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Top 10: most exclusive hotels in Japan

Monday newsletters always feature top 10 travel lists to inspire.

Today (July 18, 2016): Top 10 best luxury hotels in Japan.

Japan’s colourful shrines, fascinating geisha districts and age-old Buddhist temples stand witness to the country’s rich cultural heritage and ancient history. From the famous monuments in the stunning imperial city of Kyoto to the bustling capital of Tokyo with its dizzying dimensions and flashing neon lights, there is no shortage of major attractions to visit and explore in the land of the rising sun. With the recent opening of some ultra luxe Aman, Ritz-Carlton and Andaz properties, the country now offers a portfolio of exclusive hotels to match the unique cultural experience. And there are more exciting resorts opening in the near feature, with the Four Seasons Kyoto and The Chedi Tomokomai high on my bucket list. To help you plan your travels to Japan, I have compiled a top 10 list of the country’s best luxury hotels (I will publish my reviews over the coming weeks).

There is more information below the slideshow. Think I missed one? Share your favorite Japanese hotel in the comments section, or take my poll below!

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Set along the peaceful Hozu River, an authentic Japanese-style experience awaits at Suiran, a Luxury Collection Hotel, Kyoto. A harmonious blend of relaxing heaven and the modern conveniences of a vibrant city, the hotel is perfectly poised to offer access to some of Japan’s most important national treasures. With an intimate collection of 39 guestrooms, including 6 specialty rooms, this retreat is inspired by traditional Japanese touches and culture offering a truly enriching and indigenous experience. Guest rooms are  decorated with tasteful Kyoto design furnishing, and some rooms are equipped with open-air bath with natural Arashiyama spa water. For a locally inspired meal, the restaurant and comfortable café offer a variety of gourmet options.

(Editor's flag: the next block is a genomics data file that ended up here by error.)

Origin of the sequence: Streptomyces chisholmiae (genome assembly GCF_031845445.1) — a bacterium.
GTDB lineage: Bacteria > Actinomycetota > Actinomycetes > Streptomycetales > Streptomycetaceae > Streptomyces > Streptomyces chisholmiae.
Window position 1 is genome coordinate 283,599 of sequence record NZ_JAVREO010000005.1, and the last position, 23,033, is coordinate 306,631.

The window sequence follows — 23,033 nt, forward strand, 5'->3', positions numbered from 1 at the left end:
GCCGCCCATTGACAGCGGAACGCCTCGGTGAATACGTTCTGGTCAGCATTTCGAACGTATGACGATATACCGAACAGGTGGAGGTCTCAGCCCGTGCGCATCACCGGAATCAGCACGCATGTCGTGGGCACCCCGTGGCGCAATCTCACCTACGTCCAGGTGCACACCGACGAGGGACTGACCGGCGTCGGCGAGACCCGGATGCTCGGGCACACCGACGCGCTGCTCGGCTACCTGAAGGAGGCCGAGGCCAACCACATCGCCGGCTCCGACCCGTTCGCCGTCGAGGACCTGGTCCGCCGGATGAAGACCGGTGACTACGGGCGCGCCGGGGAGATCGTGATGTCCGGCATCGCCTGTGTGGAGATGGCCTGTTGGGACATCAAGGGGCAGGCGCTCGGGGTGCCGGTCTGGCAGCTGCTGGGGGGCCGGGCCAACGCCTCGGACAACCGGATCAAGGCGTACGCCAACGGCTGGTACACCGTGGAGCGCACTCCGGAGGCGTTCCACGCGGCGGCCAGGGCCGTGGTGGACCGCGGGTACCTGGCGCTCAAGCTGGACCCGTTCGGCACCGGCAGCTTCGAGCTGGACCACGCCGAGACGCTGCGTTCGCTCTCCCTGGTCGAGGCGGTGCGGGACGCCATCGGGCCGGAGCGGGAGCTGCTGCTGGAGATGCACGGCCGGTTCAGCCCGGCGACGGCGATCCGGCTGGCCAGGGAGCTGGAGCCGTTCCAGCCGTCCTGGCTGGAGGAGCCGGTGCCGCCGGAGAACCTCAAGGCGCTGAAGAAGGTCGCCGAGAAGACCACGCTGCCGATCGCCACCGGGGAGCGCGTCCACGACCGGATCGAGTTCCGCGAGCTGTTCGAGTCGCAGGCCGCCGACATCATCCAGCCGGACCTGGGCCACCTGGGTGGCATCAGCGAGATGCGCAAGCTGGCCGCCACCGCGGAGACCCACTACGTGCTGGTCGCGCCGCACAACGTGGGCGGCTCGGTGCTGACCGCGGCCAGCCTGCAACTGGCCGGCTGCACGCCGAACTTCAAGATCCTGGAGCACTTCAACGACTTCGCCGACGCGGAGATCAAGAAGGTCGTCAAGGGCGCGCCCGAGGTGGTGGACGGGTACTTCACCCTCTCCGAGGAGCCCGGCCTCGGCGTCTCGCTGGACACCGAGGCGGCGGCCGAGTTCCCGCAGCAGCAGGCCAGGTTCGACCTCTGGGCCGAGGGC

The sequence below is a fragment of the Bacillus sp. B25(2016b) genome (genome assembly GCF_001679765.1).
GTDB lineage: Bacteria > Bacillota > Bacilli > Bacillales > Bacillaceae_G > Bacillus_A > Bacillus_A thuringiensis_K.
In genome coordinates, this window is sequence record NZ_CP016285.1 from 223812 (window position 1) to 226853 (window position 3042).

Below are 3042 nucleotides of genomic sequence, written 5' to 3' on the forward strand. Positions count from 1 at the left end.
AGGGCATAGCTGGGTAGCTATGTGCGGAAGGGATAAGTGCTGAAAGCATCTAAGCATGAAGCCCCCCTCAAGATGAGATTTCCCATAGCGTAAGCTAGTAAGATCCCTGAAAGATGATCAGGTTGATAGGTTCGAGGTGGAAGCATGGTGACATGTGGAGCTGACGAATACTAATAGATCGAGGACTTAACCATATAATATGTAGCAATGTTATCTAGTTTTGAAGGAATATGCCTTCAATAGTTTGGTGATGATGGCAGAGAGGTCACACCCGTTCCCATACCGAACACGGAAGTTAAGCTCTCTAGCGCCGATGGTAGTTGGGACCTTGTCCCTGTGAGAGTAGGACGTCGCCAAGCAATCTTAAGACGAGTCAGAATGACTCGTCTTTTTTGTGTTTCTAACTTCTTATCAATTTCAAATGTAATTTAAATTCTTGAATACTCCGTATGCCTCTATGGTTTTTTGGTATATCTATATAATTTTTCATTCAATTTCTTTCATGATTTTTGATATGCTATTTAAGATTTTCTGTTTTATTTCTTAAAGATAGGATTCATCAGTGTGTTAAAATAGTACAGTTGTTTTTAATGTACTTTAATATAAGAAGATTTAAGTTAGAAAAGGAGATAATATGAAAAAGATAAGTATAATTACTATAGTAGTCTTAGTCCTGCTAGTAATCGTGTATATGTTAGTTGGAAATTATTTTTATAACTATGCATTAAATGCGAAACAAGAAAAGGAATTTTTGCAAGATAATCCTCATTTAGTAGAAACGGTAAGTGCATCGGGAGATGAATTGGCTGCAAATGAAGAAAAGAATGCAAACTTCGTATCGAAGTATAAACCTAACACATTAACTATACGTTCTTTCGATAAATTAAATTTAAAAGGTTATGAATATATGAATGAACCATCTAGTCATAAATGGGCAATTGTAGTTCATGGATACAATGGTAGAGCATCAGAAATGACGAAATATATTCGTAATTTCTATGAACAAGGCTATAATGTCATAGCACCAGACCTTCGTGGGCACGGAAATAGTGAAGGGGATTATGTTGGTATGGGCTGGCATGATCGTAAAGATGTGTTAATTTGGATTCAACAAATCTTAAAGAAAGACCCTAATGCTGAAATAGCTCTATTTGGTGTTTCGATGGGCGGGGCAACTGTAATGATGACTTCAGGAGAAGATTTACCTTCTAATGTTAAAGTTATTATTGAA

Hyatt Regency Hakone Resort and Spa is a resort located in Gora in Kanagawa Prefecture in the central region of Honshu, Japan, an area famous for its onsen (hot springs), museums and sightseeing spots, as well as the renowned views of Mount Fuji. The resort offers accommodations with a total of 80 spacious Japanese and Western-style guestrooms and suites, all of which have a private sun terrace or balcony. Guests enjoy Japanese cultural experiences, such as some guestrooms featuring tatami (rush mat) floors, an onsen, and a yukata (a traditional garment that is worn around the hotel). The hotel’s intimate lounge has its own fireplace, which is a perfect decor for the chilly winter evenings.